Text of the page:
Transfers. Opt-outs. Non-joiners. Three simple words that have caused
immeasurable pain for so many advisers and clients alike – and the
pain is still present for all to see.
Industry commentators exclaim left, right and centre about the
injustices of the new review culture after the “father of reviews”
but nothing ever sticks. Nothing is ever followed through and none of
the life offices seem to really care.
After the precedent of the pensions review, adviser firms had
endowments, FSAVCs and split-caps to contend with. And as a result we
all have to deal with the farce that is professional indemnity.
Having failed to fully appreciate the different types of pensions
that needed reviewing – for we all agree that opt-outs and
non-joiners did need reviewing – the way was set for any class of
speculative business to be “reviewable” and to give the customer the
benefit of “early hindsight”.
Never mind that at maturity it is possible that it was good advice
after all. It never fails to amaze me that this early hindsight
clause is not picked up by the media.
And if the powers that be have learnt the “lessons” from the pensions
review, does that not imply an admission of guilt? I cannot for the
life of me decide what the difference is between a transfer and an
endowment. They are both aiming to build a fund of money that might
or might not be better than a different course of action. But until
we reach the end point how can we decide on the merits of the advice
part way through?
ASW Steel Group employees are a good example to mention here. Had
they realised they were last in the pecking order on wind-up, they
might have changed their attitude to saving. What if they had
transferred or opted out, or not even joined – would they be claiming
under the pensions review? Or perhaps they wished they were a little
older and therefore would benefit by being a pensioner now?
These options were available to them at all stages – it is just that
the one they chose is the one that seems to be paying the smallest
dividend. I wonder if there are any ASW transferrers (let alone
optouters or non-joiners) in the pensions review? Or are they
counting themselves lucky at the moment, having made what at present
seems like a good decision?
We were involved in helping several “Maxwelled” members some years
ago. Their current employer had about a dozen staff with missing
benefits. Our job was to organise replacement funds that were to be
balanced by whatever was recovered when the Maxwell liquidators had
done all they could.
Ironically, all members came away with very handsome benefits in the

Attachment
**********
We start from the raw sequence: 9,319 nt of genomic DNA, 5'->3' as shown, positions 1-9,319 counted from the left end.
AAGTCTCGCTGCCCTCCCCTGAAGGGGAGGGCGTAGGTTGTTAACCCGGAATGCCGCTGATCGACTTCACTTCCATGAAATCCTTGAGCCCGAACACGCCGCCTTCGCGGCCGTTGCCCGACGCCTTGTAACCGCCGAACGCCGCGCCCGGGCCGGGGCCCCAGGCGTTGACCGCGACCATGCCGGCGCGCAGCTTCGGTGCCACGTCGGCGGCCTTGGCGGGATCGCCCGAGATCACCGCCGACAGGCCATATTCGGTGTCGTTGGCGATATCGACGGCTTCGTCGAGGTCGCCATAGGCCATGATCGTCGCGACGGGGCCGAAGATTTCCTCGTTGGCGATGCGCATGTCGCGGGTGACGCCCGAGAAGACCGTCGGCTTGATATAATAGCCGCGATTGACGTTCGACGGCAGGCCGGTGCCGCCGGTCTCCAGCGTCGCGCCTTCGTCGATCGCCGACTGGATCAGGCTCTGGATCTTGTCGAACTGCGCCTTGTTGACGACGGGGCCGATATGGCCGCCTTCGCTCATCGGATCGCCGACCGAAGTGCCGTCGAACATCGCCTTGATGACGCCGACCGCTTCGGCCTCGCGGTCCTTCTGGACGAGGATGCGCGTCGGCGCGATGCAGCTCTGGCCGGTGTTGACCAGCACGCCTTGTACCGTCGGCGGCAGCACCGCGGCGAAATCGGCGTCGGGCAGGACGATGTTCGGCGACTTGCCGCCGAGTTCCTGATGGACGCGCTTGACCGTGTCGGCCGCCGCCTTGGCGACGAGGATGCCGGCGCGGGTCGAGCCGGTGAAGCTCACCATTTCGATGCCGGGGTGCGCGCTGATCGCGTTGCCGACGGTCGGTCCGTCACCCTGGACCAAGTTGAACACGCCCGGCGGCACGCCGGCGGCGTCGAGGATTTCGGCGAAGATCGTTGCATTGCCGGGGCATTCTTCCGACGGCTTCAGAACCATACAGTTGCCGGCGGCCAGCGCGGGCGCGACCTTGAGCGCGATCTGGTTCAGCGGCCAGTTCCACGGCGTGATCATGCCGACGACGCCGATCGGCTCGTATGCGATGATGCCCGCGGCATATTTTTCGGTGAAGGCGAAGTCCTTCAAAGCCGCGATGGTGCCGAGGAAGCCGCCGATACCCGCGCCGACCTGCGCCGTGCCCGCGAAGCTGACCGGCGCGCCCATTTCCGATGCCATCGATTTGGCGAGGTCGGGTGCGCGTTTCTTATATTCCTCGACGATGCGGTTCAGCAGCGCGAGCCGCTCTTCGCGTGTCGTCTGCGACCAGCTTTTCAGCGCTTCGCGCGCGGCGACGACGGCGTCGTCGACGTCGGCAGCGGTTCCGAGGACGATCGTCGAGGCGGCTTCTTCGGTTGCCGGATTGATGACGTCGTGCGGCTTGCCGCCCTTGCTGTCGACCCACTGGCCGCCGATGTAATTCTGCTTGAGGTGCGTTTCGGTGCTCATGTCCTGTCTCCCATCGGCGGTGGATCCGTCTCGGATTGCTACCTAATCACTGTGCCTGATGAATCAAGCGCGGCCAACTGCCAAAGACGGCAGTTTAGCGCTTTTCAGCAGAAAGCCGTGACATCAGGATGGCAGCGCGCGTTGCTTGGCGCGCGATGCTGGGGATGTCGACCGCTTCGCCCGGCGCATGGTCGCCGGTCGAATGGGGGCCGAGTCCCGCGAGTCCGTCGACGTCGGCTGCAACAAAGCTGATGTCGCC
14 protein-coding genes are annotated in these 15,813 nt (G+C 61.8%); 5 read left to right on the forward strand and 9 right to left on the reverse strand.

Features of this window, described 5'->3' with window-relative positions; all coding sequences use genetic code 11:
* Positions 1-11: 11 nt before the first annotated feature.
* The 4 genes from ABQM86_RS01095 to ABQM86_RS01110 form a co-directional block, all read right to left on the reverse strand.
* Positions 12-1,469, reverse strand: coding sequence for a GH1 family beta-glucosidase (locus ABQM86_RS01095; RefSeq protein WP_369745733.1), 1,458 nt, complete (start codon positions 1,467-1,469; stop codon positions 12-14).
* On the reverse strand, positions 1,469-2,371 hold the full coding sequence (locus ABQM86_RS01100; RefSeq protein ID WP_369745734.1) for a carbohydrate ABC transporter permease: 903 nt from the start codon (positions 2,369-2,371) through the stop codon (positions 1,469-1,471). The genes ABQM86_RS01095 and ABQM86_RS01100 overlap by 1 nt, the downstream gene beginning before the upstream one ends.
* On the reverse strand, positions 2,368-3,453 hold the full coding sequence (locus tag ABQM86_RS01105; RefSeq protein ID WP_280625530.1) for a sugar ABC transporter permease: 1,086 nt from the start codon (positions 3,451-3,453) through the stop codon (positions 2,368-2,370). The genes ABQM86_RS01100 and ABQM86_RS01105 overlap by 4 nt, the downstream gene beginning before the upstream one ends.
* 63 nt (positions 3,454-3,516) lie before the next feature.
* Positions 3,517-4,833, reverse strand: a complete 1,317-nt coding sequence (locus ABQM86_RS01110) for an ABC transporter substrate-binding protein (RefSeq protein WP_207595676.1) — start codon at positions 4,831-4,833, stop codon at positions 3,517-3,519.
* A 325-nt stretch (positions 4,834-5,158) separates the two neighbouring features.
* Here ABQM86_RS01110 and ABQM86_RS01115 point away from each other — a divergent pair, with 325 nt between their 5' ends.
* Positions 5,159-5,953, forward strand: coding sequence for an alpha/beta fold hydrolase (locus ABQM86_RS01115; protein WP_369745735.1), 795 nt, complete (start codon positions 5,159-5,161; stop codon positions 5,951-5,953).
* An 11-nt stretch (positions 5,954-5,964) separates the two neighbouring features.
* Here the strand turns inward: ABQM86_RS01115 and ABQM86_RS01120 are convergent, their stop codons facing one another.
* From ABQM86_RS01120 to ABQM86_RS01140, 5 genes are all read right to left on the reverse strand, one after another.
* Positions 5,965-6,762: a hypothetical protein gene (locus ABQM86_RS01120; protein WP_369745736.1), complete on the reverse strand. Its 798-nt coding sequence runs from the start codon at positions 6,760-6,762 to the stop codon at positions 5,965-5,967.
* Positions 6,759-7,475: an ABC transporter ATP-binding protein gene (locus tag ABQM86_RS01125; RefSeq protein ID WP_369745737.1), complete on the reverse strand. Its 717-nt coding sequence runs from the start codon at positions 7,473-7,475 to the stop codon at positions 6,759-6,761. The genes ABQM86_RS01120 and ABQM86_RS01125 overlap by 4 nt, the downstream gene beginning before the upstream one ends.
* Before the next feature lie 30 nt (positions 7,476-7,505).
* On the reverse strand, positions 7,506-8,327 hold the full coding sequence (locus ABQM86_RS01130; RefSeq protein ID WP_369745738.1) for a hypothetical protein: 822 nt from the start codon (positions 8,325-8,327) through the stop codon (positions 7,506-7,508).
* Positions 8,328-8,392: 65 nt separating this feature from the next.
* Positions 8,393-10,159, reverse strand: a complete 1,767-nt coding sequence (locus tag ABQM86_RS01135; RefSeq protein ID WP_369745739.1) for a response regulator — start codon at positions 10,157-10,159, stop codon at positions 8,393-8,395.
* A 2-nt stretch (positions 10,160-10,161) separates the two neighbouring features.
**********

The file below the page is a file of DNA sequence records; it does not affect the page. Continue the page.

end and were mightily relieved at the outcome. This does not, of
course, recompense them for their considerable anxiety, which was
dreadful in the early days of the proceedings.
The difficult thing to say to the ASW members is that the pecking
order on wind-up is known and that nothing in life is ever guaranteed
– not even their pension. Information to make a judgement was
available to the members all along.
It is just they chose not to investigate fully, particularly in the
wind-up scenario, probably because it was the last thing they
expected to happen. Well that line does not work anymore these days.
We all know that even the biggest companies can go bust, along with
their pension funds.
What is also impossible to predict is the eventual benefit paid to
these people. If the liquidators do a good job, they might be
pleasantly surprised. They are quite rightly worried, but it is a
little ironic in the context of the pensions review.
Just imagine the utter pandemonium in 10 or 15 years time when we
have double digit inflation and soaring stock markets (again) –
giving personal pension/Section 32 transfers better benefits than
(defunct?) final-salary schemes.
Rest assured thousands of hard-done-by advisers will no doubt be
coming out of retirement and baying for blood (and compensation) from
the then regulator. Of course, the excuse from the regulator will be
“well don't blame us, it was the FSA's mess and they don't exist any
more”. Or should that be the PIA? To be honest, I am not really sure
The PIA/Treasury completely misunderstood the difference between the
various types of pensions and the mess we are all in is the result of
that. The Treasury is now furiously back pedalling and insisting it
is not their fault. Unsavoury though it may be, someone has to put
their neck on the block and tell people how it really is – I just
wish there were more of us doing it.
Tom Kean is compliance officer at The Analysts